At her next position, as a $135,000-a-year area superintendent in the New Orleans public schools, Griffin became the target of a lawsuit. That school district has been plagued by corruption– its superintendent, Anthony Amato, recently resigned under pressure after the school board discovered that, among other things, he'd sent school employees to board up his home as Hurricane Ivan approached. Griffin was not implicated in wrongdoing during her seven-month tenure, and some of her employees recall her fondly.
Contacted by the Hook, Angela Phillips, an administrative assistant in New Orleans schools who worked under Griffin, calls her "no nonsense but nice."
"Is she up for an award?" Phillips asked.
Janice Clay might not agree with Phillips' assessment. Clay, a tenured teacher for 36 years, holds a master's degree in education, and has taught at the college level for a decade. After her retirement, she returned to work in the New Orleans school system in 1997 as a team leader. In 2003 she worked as an executive secretary to Griffin, who'd been hired by Amato to head up one of the school system's four "areas."
Coming into a troubled school system and assigned to oversee more than 30 schools, "Griffin was charged with hitting the ground running," says Clay's attorney, Tracie Washington, "and she indicated and guaranteed that she could do that."
But the attorney believes Griffin, whose experience as a superintendent had been limited to three years as an associate superintendent in Prince George's County, Maryland, was in over her head.
Washington says that Clay was "more than happy to help Griffin" in her transition. But Griffin "was so overwhelmed that no matter who tried to give her help, she lashed out," says Washington. "It was always somebody else's fault."
In her suit filed in the U.S. District Court for the Eastern District of Louisiana against the Orleans Parish School Board and Scottie Griffin, Clay claims that within two months of Griffin's arrival, Clay's working conditions had become "intolerable," and she requested a transfer away from Griffin, who had "continually required Clay to perform duties and services that stretched far beyond the parameters of her position."
The "undue stress and anxiety" related to working for Griffin caused Clay's blood pressure to rise to "dangerously high levels," Clay's suit alleges. In addition the suit charges, she was not paid for 60 hours of overtime, and Griffin accused her of stealing a credit card.
"Mrs. Clay became physically ill and left on an emergency basis," according to the suit.
In January 2004, Clay filed a formal grievance with the school district against Griffin and, following two doctors' orders, went on medical leave "until she was provided a new job assignment, away from defendant Griffin."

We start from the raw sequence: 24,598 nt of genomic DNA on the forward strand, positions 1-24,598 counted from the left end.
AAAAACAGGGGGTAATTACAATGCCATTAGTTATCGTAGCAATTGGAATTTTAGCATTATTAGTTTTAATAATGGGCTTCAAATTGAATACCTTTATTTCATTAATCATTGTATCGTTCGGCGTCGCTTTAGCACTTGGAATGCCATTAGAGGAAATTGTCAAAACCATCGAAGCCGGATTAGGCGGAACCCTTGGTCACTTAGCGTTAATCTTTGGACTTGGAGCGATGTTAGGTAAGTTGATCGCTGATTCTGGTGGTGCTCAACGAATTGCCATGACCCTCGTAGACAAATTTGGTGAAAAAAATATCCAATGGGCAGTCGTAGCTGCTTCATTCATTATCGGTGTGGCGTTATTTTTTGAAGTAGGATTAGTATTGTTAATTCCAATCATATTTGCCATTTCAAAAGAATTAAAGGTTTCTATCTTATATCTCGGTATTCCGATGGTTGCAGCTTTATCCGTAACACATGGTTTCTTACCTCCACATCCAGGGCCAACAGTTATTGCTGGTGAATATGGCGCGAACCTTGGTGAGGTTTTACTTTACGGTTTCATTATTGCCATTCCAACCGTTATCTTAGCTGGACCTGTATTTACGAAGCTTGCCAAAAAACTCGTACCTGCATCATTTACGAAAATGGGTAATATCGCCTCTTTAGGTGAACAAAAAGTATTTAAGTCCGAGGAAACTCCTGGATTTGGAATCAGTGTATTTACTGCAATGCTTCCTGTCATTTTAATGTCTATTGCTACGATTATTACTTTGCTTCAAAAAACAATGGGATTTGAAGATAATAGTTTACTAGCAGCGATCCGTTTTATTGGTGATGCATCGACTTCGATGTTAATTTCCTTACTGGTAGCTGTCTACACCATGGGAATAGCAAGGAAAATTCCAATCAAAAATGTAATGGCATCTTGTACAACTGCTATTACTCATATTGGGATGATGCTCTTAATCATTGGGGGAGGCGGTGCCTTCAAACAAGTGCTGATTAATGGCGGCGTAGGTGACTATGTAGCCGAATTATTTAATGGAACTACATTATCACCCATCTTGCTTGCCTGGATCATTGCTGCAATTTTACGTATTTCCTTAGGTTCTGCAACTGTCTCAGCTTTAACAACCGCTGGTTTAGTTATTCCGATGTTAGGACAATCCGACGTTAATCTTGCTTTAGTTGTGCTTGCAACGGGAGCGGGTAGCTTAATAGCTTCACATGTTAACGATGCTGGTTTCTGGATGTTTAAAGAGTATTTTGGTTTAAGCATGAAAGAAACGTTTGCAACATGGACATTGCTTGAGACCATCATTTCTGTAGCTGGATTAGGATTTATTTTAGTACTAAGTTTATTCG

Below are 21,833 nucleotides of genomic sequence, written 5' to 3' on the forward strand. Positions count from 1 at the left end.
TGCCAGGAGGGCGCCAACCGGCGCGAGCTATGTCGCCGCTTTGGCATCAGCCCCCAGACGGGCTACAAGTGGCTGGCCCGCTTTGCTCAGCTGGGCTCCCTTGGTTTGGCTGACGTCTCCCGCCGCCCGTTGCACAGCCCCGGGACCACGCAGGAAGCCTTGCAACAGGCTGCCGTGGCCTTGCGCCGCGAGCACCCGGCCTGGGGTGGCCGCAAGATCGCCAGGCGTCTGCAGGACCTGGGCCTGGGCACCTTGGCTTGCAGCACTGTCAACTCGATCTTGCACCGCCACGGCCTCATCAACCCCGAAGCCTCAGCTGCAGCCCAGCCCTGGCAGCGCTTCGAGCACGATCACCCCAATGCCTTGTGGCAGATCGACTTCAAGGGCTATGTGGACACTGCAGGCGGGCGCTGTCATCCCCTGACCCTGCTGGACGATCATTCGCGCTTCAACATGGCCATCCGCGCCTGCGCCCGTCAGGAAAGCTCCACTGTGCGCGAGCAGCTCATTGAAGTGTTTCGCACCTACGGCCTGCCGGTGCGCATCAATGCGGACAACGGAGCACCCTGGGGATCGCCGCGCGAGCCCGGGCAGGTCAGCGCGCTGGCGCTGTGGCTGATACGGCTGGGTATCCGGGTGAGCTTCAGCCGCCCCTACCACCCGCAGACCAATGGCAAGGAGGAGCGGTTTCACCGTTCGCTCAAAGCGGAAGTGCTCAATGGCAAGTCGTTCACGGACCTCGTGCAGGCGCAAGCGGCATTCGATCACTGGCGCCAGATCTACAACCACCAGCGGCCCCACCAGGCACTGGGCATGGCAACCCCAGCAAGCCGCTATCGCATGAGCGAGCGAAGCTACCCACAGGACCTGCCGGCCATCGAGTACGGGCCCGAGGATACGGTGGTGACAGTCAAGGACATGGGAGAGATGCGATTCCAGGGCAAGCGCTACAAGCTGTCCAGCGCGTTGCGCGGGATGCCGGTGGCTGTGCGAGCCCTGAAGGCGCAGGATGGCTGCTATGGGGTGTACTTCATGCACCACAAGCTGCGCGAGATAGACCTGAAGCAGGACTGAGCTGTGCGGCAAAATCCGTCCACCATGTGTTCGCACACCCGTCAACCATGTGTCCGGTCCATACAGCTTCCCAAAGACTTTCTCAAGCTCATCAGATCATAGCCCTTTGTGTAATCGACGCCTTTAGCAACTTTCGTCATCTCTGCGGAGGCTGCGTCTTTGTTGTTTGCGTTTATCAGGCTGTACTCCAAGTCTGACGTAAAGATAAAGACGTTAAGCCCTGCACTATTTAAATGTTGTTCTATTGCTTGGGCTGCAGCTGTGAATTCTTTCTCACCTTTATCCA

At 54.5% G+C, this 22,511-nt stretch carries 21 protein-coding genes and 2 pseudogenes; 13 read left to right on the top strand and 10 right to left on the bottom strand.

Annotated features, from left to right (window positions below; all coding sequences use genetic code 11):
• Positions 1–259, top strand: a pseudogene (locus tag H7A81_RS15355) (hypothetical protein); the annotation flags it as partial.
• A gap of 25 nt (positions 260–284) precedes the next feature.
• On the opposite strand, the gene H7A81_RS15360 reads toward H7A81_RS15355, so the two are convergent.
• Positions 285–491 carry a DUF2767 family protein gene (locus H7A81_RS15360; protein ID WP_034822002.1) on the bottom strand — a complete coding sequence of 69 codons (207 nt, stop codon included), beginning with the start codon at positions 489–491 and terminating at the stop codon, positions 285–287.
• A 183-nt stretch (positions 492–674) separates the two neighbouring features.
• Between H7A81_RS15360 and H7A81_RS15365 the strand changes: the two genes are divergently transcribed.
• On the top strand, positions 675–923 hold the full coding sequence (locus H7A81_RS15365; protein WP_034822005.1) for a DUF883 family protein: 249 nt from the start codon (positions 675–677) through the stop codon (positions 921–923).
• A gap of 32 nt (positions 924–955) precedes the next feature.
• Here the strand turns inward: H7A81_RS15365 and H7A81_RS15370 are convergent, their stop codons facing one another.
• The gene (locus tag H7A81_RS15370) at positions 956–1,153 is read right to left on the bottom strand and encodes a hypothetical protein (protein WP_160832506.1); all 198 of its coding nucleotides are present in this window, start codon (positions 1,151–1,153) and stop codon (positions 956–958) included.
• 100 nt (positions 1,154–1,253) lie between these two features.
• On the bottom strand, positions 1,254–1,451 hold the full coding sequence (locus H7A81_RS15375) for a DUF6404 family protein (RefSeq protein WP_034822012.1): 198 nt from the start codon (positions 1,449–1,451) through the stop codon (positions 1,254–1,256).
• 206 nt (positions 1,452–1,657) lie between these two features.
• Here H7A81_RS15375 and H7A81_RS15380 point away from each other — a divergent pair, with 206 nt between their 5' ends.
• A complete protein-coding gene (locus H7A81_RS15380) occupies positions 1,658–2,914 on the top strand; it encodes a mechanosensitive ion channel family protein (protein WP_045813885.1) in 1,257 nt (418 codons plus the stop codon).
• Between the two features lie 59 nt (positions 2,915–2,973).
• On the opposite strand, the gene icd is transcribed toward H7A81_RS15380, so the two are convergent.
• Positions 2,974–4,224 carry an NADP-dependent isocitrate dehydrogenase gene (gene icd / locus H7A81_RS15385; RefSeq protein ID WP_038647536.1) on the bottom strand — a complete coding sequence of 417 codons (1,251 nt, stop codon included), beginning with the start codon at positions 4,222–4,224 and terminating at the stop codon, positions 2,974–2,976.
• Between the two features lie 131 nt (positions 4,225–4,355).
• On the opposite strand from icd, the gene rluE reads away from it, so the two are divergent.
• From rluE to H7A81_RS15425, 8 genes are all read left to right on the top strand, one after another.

While Clay was on approved medical leave, the suit claims, Griffin refused to release Clay's paychecks, and in March, when Clay was still on medical leave, Griffin recommended that Clay be terminated for "poor performance."
Clay is seeking one year's salary– approximately $35,000– in addition to compensation for pain and suffering and attorney's fees. A preliminary hearing is scheduled for Wednesday, April 20, the day after the Hook goes to press.
Because she is named individually in the case, says Washington, Griffin is "on the hook" for any money awarded to Clay.
Clay's experience under Griffin bears similarities to that of both Arletta Dimberg– a longtime deputy superintendent "reassigned" by Griffin last summer who subsequently took a year's sick leave– and Laura Purnell, an assistant superintendent hired by Griffin, who penned a scathing letter to the superintendent in February.
While some members of the African American community have suggested that Dimberg's reassignment had been planned by the school board and that Griffin simply took the heat for an unpopular action, insiders say that is simply not the case.
The school board "never planned" to reassign Dimberg, says board member Peggy Van Yahres.
As for Purnell, Griffin recently recommended to the Charlottesville school board that her position be eliminated at the end of the year. The school board has not ruled on her suggestion. Neither Purnell nor Dimberg returned the Hook's calls by press time.
The Charlottesville School Board may have some tough questions to ask– and to answer– in the coming days, and it will conduct a closed session on Thursday, April 21 at 6:30pm– an hour before its regularly scheduled open meeting on that date.
Washington says there's at least one question that's already been answered: whether criticism of Griffin is racially motivated. "It's not a race issue," says Washington, who, like her client Janice Clay, is black. "It's a competence issue."
FILE PHOTO BY LAUREN BROOKS